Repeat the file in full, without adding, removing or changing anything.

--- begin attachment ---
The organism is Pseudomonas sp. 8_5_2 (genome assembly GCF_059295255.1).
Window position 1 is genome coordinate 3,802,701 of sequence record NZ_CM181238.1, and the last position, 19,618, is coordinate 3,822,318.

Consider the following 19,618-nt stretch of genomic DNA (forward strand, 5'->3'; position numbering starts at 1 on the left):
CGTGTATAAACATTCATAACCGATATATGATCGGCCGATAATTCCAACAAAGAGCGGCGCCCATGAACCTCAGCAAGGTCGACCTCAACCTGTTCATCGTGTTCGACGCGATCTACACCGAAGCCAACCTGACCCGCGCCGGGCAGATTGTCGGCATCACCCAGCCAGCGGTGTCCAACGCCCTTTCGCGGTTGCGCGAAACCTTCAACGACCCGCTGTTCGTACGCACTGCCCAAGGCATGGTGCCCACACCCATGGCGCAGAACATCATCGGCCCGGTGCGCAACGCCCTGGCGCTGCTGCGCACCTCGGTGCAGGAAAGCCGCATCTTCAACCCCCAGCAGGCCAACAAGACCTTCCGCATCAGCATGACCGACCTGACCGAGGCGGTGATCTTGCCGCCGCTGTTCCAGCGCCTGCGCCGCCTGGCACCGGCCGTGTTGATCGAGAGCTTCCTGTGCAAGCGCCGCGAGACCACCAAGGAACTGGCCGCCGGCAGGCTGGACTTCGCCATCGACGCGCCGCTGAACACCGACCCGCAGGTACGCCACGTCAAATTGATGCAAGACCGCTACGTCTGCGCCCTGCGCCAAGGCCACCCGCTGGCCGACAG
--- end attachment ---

The organism is Pseudomonas sp. 8_5_2 (genome assembly GCF_059295255.1).
Window position 1 is genome coordinate 3,802,701 of sequence record NZ_CM181238.1, and the last position, 19,618, is coordinate 3,822,318.

Consider the following 19,618-nt stretch of genomic DNA (forward strand, 5'->3'; position numbering starts at 1 on the left):
CGTGTATAAACATTCATAACCGATATATGATCGGCCGATAATTCCAACAAAGAGCGGCGCCCATGAACCTCAGCAAGGTCGACCTCAACCTGTTCATCGTGTTCGACGCGATCTACACCGAAGCCAACCTGACCCGCGCCGGGCAGATTGTCGGCATCACCCAGCCAGCGGTGTCCAACGCCCTTTCGCGGTTGCGCGAAACCTTCAACGACCCGCTGTTCGTACGCACTGCCCAAGGCATGGTGCCCACACCCATGGCGCAGAACATCATCGGCCCGGTGCGCAACGCCCTGGCGCTGCTGCGCACCTCGGTGCAGGAAAGCCGCATCTTCAACCCCCAGCAGGCCAACAAGACCTTCCGCATCAGCATGACCGACCTGACCGAGGCGGTGATCTTGCCGCCGCTGTTCCAGCGCCTGCGCCGCCTGGCACCGGCCGTGTTGATCGAGAGCTTCCTGTGCAAGCGCCGCGAGACCACCAAGGAACTGGCCGCCGGCAGGCTGGACTTCGCCATCGACGCGCCGCTGAACACCGACCCGCAGGTACGCCACGTCAAATTGATGCAAGACCGCTACGTCTGCGCCCTGCGCCAAGGCCACCCGCTGGCCGACAG